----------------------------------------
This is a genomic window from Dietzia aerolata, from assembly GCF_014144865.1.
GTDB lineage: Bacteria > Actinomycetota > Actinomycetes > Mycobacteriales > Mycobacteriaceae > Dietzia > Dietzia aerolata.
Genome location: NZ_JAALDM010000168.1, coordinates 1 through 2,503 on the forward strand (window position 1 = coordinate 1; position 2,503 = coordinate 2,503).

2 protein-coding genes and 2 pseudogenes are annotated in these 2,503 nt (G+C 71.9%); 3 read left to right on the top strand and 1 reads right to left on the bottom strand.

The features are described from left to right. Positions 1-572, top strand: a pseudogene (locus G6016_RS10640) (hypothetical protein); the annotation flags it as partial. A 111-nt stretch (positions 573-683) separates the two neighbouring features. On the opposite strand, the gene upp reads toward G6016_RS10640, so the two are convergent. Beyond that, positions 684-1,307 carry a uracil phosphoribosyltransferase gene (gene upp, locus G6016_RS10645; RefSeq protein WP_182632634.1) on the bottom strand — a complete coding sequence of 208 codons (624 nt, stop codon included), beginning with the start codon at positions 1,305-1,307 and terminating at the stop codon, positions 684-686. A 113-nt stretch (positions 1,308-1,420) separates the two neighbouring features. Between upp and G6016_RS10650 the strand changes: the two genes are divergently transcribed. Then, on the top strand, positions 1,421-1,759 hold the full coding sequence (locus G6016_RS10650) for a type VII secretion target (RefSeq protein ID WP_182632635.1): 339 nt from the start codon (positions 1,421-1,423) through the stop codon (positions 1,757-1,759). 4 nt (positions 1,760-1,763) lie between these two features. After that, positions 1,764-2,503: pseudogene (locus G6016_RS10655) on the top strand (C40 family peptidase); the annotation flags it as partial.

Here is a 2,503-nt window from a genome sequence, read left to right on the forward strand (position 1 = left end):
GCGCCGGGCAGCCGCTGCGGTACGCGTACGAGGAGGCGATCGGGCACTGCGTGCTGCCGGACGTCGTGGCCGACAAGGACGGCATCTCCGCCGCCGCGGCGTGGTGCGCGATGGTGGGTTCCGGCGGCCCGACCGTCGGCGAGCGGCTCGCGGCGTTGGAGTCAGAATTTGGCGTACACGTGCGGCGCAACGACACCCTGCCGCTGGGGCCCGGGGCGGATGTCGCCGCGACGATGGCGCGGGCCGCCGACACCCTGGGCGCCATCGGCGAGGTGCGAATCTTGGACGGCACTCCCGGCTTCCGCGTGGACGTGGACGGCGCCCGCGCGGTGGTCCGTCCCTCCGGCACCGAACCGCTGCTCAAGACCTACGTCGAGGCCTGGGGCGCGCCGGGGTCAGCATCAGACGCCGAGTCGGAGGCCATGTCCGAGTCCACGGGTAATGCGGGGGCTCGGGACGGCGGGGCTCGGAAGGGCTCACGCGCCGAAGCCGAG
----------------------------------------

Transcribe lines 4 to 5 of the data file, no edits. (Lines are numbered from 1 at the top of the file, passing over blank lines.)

2 protein-coding genes and 2 pseudogenes are annotated in these 2,503 nt (G+C 71.9%); 3 read left to right on the top strand and 1 reads right to left on the bottom strand.

The features are described from left to right. Positions 1-572, top strand: a pseudogene (locus G6016_RS10640) (hypothetical protein); the annotation flags it as partial. A 111-nt stretch (positions 573-683) separates the two neighbouring features. On the opposite strand, the gene upp reads toward G6016_RS10640, so the two are convergent. Beyond that, positions 684-1,307 carry a uracil phosphoribosyltransferase gene (gene upp, locus G6016_RS10645; RefSeq protein WP_182632634.1) on the bottom strand — a complete coding sequence of 208 codons (624 nt, stop codon included), beginning with the start codon at positions 1,305-1,307 and terminating at the stop codon, positions 684-686. A 113-nt stretch (positions 1,308-1,420) separates the two neighbouring features. Between upp and G6016_RS10650 the strand changes: the two genes are divergently transcribed. Then, on the top strand, positions 1,421-1,759 hold the full coding sequence (locus G6016_RS10650) for a type VII secretion target (RefSeq protein ID WP_182632635.1): 339 nt from the start codon (positions 1,421-1,423) through the stop codon (positions 1,757-1,759). 4 nt (positions 1,760-1,763) lie between these two features. After that, positions 1,764-2,503: pseudogene (locus G6016_RS10655) on the top strand (C40 family peptidase); the annotation flags it as partial.